Book Of The Month 

Joshua: “Whom Will Ye Serve?”

Michael Foresha

There are twelve books of History in the Old Testament, which cover a time span of 1,000 years. Joshua heads the list, and Esther concludes the section. The book of Joshua is named for its main character (mentioned in 23 of the 24 chapters.) The book covers 25 to 30 years: from the death of Moses (Deut. 34) to the death of Joshua (Joshua 24.) It contains 24 chapters, 685 verses, and some 18,858 words. Robert R. Taylor Jr. in The Story of The Bible, p. 17, made this observation: “Joshua in the Old Testament forms the same basic purpose as follow-up to the Pentateuch (the first five books) as Acts does the four gospel records in the New Testament. The Pentateuch paves the way for Joshua and its physical conquests just as the four biographies pave the way for Acts and its thrilling accounts of spiritual conquests.” 

The Book of Joshua can be divided into two major sections. The first half of the book (Joshua 1:1-12:24) depicts the conquering of Canaan (which took 5-7 years), the second half of the book (Joshua 13:1 - 22:34) describes the colonizing of Canaan (which took approx. 20 years.) Joshua was commissioned as Israel’s new leader. Moses led Israel out of captivity (Egypt) and Joshua led them into the land of Canaan

The Conquering of Canaan (1:1-12:24). Joshua prepared the people to go in and possess the land God had given them. The two and one-half tribes east of the Jordan were reminded of their prior commitment, and spies were sent to Jericho. The spies received help from Rahab and returned with a good report. The people crossed the Jordan as God had instructed them. The waters divided, and the people crossed on dry ground. A memorial of the crossing was built, and the inhabitants of Canaan lost heart. There was a reinstatement of circumcision, a renewal of the Passover, and removal of manna, following the crossing of the Jordan. The conquest of Canaan began in the central area (5:13-9:27). It began with victory at Jericho, followed by defeat at Ai due to Achan’s sin. Achan and his family were punished, and Ai was then defeated. The section closes with the deception by the Gibeonites. Israel moved to the Southern area (10:1-43). The sun stood still, and Israel prevailed as they rescued the Gibeonites. The Southern territory was delivered into Israel’s hand. The Northern Territory was next (11:1-23). Israel defeated Jabin’s host, and Joshua took the whole land, gave it as an inheritance to Israel, and the land rested from war. A summary of the kings defeated on the East and West of the Jordan is given in 12:1-24.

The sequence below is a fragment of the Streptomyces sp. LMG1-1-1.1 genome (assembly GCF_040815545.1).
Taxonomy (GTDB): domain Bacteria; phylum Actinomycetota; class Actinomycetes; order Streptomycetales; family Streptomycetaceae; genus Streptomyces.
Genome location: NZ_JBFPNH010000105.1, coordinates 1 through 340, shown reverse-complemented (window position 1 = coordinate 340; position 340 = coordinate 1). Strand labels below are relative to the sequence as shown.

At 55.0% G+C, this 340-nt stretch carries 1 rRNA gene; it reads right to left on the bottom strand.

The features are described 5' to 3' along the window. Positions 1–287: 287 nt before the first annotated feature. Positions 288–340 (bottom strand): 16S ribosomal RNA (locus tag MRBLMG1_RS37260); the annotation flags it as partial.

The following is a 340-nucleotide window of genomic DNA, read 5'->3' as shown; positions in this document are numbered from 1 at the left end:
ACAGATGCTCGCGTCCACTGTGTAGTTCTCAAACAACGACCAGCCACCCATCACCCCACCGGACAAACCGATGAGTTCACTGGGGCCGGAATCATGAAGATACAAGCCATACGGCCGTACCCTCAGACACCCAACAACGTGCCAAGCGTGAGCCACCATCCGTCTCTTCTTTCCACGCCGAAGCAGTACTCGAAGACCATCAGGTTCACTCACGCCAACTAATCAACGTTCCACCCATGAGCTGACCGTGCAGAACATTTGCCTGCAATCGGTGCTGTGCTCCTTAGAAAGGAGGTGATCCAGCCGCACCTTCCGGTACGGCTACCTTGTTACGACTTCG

The Dividing of Canaan (13:1-24:33). Unconquered territory remained, but the land was divided. The division of the land East of the Jordan (13:7-33) was among the tribes of Reuben, Gad, and one-half of Manasseh. The Division of the land West of the Jordan (14:1-19:51) was distributed to the tribes of Judah, Ephraim, one-half of Manasseh, Benjamin, Simeon, Zebulun, Issachar, Asher, Naphtali, and Dan. There is mention of special inheritance given to Caleb and Joshua (see Numbers 14:24-30). Designated Cities are outlined in 20:1-21:45. The six cities of refuge were given on the east and west of the Jordan (20:1-9). The 48 cities of the Levites were next enumerated (21:1-42). Next, the two and one-half tribes were dismissed to their land (22:1-34). The section closes with Joshua’s outlining the conditional settlement of the land (23:1-24:33). If they remained faithful to God, they would remain in the land. If not, they would quickly perish from the land. As William Woodson wrote, “Joshua bowed to the decline of the years and bade his nation farewell, closing with the ringing appeal to “choose you this day whom ye will serve.” God’s promises had not failed; Israel was now in the promised land.” (Spiritual Sword, Vol. 30, July 1999, No. 4, p. 7.) 

Conclusion: God had promised Abraham and his seed this land (Genesis 12 and 15). God fulfilled the land promise to Abraham (Joshua 2:24; 21:43; 23:14.). Many students of the Bible have wondered what purpose the movements, conquests, and colonization of the land served. The purpose of all these was to preserve Abraham’s seed (Genesis 22:18), so Christ could come (Gal 3:16). We read in Galatians 4:4, “But when the fullness of the time was come, God sent forth his Son, made of a woman, made under the law.” -90 Pleasants Ave., Shinnston, WV 26431. (304) 592 3125.


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